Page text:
Meet Faraz Rahman, a versatile data science professional with over 10 years of experience in diverse engineering fields, including Manufacturing, Renewable Energy, and Defense. Equipped with a holistic understanding of the Machine Learning product development lifecycle, she has excelled as a data scientist, ML engineer, and product manager. Her passion for data science was ignited while analyzing wind energy generation data, driving her to master Python, R, and SQL. Currently pursuing graduate studies at Carnegie Mellon University, she aims to lead impactful AI and ML projects. Faraz credits WiDS for boosting her confidence and inspiring her to submit a presentation proposal that encouraged first-time speakers to participate at a regional conference. Her ultimate goal is to leverage data science and AI to address pressing global challenges and empower more women to explore the possibilities of this field through inclusive communities like WiDS.
Tell us about your background.
I am a mechanical engineer turned data science and analytics professional with over 10 years of experience in applying analytics in core engineering fields such as Manufacturing, Strategic Planning, Defense, Renewable Energy, Education, Precision Agriculture, and Remote Sensing Technology. Throughout my career, I have gained valuable experience in identifying business pain points and providing descriptive, predictive, and prescriptive analytics solutions to customers from around the world. I have experience in building and deploying machine learning products in fast-paced early-stage startups and that has allowed me to develop a diverse skill set and be comfortable wearing multiple hats. I have performed cross-functional roles such as data scientist, ML engineer, and product manager, which has given me a holistic understanding of the entire Machine Learning product development lifecycle.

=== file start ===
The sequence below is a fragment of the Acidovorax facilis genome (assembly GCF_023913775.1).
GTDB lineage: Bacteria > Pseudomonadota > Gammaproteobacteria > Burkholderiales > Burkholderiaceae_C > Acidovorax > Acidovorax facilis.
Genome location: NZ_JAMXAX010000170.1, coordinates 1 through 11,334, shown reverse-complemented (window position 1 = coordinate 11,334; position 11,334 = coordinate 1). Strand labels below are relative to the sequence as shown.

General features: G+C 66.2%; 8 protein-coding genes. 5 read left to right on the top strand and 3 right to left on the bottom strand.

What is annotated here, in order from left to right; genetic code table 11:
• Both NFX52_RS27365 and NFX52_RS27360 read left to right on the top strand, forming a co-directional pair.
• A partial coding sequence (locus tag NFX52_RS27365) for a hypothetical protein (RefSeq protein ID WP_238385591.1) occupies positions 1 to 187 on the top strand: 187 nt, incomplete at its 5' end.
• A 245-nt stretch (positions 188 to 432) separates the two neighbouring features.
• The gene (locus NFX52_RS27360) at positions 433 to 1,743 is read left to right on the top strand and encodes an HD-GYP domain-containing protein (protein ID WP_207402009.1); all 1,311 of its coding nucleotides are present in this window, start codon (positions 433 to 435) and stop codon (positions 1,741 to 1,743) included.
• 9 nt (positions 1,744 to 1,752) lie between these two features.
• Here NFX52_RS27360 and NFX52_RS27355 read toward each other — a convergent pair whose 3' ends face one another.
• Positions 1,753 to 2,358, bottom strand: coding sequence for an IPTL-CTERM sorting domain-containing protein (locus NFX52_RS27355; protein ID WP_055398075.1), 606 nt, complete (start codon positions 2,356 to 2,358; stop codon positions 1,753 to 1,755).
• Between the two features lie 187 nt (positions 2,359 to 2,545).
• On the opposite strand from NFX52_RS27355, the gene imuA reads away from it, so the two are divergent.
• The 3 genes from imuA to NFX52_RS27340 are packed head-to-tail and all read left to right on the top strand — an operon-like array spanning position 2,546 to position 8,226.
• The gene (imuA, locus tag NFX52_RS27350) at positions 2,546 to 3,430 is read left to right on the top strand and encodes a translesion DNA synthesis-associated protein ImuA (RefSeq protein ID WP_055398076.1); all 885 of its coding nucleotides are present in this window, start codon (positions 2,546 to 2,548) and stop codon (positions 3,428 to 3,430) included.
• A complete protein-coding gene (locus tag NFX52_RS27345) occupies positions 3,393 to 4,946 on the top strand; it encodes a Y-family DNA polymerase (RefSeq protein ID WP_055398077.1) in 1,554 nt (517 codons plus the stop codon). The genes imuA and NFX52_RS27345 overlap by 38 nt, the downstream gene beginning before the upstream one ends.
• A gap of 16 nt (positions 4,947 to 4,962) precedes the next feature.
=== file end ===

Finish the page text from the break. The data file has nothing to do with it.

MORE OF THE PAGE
How did you get interested in data science?
I became interested in Data and Analytics while collecting wind energy generation data in one of my previous firms. I got the opportunity to analyze the data back in 2013 and surprisingly detected a significant reduction in the generation of wind energy despite the season being a high wind season. This discovery was later validated by the onsite engineers, who were able to perform preventive maintenance of the turbines and averted a complete machine breakdown. By that point, I was sure that the science of using data to get insights and take action would be extremely beneficial in solving the pressing issues of the world. I knew I needed to learn more about this field and gain experience in order to be able to combine my engineering skills with analytical skills to solve real life industry problems. Subsequently, I decided to break into the field of data science and I taught myself Python, R, and SQL programming languages in the following years through various online courses.
What are you currently working on?
I am currently a graduate student at Carnegie Mellon University, where I am working on building leadership skills to develop and deliver Machine Learning and AI products with real-world impact, ROI, and customer experience. In addition to this I am also working actively to build a community of open source data science projects that will try to bridge the gap between learned skills and employable skills in data science.